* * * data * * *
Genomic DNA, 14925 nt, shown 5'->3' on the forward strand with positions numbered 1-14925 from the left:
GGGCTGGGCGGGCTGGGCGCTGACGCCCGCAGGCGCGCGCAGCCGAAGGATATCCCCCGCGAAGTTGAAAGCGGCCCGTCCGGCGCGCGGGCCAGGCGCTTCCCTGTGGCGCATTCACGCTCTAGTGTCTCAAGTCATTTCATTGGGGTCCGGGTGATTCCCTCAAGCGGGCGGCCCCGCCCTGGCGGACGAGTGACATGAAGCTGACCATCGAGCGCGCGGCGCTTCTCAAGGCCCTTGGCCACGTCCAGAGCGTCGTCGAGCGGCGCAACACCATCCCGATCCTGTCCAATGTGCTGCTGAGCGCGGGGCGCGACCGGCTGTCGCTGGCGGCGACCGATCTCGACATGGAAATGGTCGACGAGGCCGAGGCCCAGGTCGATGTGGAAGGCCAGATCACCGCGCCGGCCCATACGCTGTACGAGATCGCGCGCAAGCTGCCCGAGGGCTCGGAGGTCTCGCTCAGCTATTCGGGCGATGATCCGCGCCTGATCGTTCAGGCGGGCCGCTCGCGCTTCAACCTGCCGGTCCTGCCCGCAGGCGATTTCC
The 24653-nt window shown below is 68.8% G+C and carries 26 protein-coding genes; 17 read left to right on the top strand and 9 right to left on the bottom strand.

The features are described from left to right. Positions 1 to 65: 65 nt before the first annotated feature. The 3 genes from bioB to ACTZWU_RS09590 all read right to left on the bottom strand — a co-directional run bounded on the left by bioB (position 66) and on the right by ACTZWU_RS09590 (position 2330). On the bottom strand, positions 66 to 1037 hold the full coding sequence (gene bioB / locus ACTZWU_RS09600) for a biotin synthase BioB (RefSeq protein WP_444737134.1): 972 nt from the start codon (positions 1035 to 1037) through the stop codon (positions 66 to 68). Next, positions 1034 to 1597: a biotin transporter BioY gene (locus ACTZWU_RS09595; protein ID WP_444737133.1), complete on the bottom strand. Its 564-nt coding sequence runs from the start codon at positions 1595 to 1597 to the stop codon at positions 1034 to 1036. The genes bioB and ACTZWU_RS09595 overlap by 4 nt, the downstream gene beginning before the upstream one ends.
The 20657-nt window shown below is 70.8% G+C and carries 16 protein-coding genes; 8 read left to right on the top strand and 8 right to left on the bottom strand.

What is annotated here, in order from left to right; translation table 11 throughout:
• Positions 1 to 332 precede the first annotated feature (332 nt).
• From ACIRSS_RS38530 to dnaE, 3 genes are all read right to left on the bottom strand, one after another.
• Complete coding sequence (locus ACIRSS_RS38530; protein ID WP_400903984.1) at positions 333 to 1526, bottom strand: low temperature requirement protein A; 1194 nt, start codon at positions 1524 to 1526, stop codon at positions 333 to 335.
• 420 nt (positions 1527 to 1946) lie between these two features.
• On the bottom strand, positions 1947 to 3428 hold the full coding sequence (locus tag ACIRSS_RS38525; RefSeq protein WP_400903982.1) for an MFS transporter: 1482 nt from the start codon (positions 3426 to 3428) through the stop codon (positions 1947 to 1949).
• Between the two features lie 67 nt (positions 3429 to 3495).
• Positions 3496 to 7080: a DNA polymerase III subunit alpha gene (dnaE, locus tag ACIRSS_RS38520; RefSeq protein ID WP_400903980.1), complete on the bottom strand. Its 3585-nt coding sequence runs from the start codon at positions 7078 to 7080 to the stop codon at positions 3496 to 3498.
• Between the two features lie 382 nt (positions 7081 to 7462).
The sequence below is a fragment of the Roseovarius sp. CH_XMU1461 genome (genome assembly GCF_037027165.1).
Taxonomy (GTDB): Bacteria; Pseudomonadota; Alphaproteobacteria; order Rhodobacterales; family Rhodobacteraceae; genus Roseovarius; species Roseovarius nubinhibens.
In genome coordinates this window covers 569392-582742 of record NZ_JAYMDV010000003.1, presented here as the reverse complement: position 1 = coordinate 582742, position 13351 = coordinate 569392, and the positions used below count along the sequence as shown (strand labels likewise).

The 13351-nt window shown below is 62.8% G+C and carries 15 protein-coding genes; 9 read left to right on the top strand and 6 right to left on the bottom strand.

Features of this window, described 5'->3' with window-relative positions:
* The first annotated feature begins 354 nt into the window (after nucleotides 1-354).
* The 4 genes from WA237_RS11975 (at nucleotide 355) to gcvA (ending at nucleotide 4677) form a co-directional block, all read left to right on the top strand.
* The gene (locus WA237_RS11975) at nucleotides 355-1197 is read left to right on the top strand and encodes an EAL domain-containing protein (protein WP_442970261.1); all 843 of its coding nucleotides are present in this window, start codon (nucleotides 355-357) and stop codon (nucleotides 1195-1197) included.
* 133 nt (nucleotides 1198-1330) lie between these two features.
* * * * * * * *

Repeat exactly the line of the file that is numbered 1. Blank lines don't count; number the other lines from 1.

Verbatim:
Genomic DNA, 14925 nt, shown 5'->3' on the forward strand with positions numbered 1-14925 from the left: